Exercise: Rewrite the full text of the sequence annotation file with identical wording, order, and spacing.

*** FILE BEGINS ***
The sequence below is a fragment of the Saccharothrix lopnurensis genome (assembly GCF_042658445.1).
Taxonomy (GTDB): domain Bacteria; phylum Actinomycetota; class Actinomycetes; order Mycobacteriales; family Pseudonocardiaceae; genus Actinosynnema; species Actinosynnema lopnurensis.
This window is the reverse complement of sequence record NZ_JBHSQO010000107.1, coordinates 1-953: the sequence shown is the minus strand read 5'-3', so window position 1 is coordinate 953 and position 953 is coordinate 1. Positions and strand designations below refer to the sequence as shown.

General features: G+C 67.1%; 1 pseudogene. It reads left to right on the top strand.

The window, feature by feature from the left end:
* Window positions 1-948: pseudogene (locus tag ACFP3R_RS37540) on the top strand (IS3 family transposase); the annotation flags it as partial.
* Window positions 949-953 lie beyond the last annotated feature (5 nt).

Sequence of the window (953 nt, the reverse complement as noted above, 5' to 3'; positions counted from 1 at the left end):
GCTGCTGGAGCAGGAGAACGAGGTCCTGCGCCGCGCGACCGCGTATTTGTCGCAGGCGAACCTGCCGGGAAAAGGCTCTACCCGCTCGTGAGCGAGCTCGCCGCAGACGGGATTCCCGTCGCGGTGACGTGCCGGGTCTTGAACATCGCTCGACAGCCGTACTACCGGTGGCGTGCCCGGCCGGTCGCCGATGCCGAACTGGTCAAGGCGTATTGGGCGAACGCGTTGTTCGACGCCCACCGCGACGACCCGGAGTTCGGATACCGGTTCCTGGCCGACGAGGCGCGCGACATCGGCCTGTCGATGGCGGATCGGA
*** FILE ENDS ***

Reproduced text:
The sequence below is a fragment of the Saccharothrix lopnurensis genome (assembly GCF_042658445.1).
Taxonomy (GTDB): domain Bacteria; phylum Actinomycetota; class Actinomycetes; order Mycobacteriales; family Pseudonocardiaceae; genus Actinosynnema; species Actinosynnema lopnurensis.
This window is the reverse complement of sequence record NZ_JBHSQO010000107.1, coordinates 1-953: the sequence shown is the minus strand read 5'-3', so window position 1 is coordinate 953 and position 953 is coordinate 1. Positions and strand designations below refer to the sequence as shown.

General features: G+C 67.1%; 1 pseudogene. It reads left to right on the top strand.

The window, feature by feature from the left end:
* Window positions 1-948: pseudogene (locus tag ACFP3R_RS37540) on the top strand (IS3 family transposase); the annotation flags it as partial.
* Window positions 949-953 lie beyond the last annotated feature (5 nt).

Sequence of the window (953 nt, the reverse complement as noted above, 5' to 3'; positions counted from 1 at the left end):
GCTGCTGGAGCAGGAGAACGAGGTCCTGCGCCGCGCGACCGCGTATTTGTCGCAGGCGAACCTGCCGGGAAAAGGCTCTACCCGCTCGTGAGCGAGCTCGCCGCAGACGGGATTCCCGTCGCGGTGACGTGCCGGGTCTTGAACATCGCTCGACAGCCGTACTACCGGTGGCGTGCCCGGCCGGTCGCCGATGCCGAACTGGTCAAGGCGTATTGGGCGAACGCGTTGTTCGACGCCCACCGCGACGACCCGGAGTTCGGATACCGGTTCCTGGCCGACGAGGCGCGCGACATCGGCCTGTCGATGGCGGATCGGA